Most houseplants are those that adapt well to an indoor environment. These often are tropical plants that grow in the under canopy of a rainforest such as the spider plant. Houseplants do well in the lower lighting conditions and warm temperatures of a home. Care for a houseplant involves providing for basic needs, which include nutrients, light and water.
Measure the amount of light you can provide in your home before selecting houseplants using a light meter that takes measurements in foot candles. Improper lighting is second only to improper watering in factors that kill houseplants. Houseplants are divided into three types: those with low lighting requirements (tolerating between 50 and 250 foot candles); medium lighting (between 250 and 1,000 foot candles); and high lighting (above 1,000 foot candles).
Place your plants in locations where they will receive adequate light based on your measurements. Low-light plants such as African violets will thrive in a north-facing window where they receive little sunlight while plants with high lighting requirements such as cacti should be placed in southern-facing large windows such as a bay window. Where you don’t have adequate lighting, supplement with a plant grow light. Most plants should be positioned with the tips of their leaves 6 inches from the bulb of the grow light.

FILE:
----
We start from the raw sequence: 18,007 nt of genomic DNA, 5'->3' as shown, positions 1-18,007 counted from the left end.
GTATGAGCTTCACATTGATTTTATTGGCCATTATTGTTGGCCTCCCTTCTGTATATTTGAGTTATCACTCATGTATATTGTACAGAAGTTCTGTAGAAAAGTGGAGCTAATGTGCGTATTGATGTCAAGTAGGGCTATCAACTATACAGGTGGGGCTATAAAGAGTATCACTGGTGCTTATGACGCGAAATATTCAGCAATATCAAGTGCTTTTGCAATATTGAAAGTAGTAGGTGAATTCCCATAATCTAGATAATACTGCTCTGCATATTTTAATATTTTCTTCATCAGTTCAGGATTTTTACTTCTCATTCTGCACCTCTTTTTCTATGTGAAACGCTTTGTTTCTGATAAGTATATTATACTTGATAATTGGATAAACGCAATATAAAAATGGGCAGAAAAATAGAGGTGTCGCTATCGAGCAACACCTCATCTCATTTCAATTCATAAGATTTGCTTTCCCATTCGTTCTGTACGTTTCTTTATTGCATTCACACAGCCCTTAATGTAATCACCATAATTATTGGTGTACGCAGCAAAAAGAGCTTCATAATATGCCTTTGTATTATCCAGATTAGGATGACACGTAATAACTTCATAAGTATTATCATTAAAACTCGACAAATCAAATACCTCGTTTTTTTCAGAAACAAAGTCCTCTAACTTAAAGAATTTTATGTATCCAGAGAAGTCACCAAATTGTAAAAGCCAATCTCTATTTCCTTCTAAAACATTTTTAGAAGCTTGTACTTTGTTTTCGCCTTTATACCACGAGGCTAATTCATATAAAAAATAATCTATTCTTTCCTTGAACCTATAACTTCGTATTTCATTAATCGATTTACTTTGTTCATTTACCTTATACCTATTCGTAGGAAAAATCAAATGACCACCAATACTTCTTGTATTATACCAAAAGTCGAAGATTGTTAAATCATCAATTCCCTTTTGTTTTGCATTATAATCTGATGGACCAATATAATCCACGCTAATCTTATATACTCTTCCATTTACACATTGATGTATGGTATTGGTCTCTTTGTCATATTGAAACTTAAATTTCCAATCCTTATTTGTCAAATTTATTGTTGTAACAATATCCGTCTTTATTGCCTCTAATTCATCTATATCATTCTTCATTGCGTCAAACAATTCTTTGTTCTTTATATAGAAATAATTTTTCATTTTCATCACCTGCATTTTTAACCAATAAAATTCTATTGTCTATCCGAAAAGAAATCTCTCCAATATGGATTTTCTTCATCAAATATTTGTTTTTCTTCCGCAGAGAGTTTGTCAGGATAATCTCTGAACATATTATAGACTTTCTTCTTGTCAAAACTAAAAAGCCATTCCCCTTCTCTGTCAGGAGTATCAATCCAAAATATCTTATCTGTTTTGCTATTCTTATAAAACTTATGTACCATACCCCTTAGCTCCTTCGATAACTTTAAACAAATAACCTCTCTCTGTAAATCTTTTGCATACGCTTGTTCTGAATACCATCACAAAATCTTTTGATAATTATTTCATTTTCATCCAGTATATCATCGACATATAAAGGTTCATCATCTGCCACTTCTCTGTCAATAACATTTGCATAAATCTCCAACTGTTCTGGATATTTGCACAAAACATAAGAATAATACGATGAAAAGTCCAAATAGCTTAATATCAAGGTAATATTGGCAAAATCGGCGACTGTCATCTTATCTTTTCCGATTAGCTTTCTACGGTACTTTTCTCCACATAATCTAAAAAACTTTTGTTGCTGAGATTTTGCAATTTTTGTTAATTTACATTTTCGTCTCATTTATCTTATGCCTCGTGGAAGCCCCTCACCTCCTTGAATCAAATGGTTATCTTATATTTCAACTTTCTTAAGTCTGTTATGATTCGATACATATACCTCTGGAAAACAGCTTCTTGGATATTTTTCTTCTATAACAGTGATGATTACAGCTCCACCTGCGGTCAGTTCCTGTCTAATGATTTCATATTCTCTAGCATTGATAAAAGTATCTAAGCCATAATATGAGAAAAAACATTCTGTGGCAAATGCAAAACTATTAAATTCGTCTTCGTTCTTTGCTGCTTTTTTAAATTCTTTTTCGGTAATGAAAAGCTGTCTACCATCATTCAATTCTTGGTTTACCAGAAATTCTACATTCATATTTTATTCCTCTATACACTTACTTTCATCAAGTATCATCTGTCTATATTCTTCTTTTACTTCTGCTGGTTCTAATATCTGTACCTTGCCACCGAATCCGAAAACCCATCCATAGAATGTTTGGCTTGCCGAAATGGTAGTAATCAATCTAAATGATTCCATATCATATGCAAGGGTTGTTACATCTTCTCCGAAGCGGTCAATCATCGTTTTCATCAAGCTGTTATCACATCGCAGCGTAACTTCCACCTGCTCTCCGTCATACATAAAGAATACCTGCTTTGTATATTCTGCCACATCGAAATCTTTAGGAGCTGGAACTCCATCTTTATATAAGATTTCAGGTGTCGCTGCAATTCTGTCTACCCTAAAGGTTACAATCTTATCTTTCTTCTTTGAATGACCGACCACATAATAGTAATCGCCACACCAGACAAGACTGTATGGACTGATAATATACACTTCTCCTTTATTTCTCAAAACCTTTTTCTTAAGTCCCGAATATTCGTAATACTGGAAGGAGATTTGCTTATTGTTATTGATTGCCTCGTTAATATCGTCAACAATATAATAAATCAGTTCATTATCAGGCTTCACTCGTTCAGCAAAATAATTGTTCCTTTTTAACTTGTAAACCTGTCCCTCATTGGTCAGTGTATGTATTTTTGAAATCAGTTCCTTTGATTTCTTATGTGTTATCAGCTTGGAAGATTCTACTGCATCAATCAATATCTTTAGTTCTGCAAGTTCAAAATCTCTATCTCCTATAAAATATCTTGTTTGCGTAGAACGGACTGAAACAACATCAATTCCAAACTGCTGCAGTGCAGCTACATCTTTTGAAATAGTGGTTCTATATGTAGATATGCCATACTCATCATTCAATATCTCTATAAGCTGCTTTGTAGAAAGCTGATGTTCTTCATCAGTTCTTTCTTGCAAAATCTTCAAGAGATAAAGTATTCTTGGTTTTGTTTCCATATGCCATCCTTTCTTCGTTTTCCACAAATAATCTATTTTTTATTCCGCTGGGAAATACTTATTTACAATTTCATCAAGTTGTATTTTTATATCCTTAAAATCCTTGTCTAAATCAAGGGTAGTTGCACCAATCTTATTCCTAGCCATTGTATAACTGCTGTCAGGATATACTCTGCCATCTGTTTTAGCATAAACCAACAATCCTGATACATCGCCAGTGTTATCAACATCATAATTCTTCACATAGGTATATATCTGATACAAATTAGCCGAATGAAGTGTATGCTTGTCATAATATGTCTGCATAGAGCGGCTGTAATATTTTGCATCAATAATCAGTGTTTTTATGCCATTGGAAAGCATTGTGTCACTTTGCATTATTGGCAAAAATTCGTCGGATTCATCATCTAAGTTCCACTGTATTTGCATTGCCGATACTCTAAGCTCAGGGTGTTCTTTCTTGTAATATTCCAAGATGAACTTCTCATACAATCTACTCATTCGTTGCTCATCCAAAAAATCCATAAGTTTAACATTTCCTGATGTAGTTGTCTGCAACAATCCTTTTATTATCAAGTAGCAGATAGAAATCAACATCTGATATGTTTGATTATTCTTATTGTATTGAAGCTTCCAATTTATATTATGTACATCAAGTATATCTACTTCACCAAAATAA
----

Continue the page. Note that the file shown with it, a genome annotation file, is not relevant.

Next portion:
Check your houseplants daily using a soil testing probe, available commercially in many garden centers. A soil probe will measure the amount of water available in the soil of containers and indicate when it is time to water certain plants. Necessary watering frequency is based on a wide number of factors, including container materials and size, plant type and size and location in the home (light and drying factors like a fan or vent). Insert the probe into the plant so the tip penetrates the lower two-thirds of the container where the root zone rests.
Water houseplants based on their foliage. Most plants may be watered by pouring the liquid onto the soil from above. Water the container until water runs out the bottom of the pot. This will help to leach out fertilizer residue and ensure the root zone receives adequate water. Plants with hairy leaves such as African violet do not tolerate being wet; place the pots containing these plants in a container of water and allow the water to draw up into the plant from below.
Select liquid fertilizer formulated for your specific houseplant type. Most houseplants thrive under a general fertilizer (10-10-10). A few, such as cacti, orchids and African violets have different requirements. Many fertilizer companies manufacture fertilizers specifically for these plants. Place the liquid fertilizer into the water for your houseplant based on the manufacturer’s directions and add it to the plant as you water.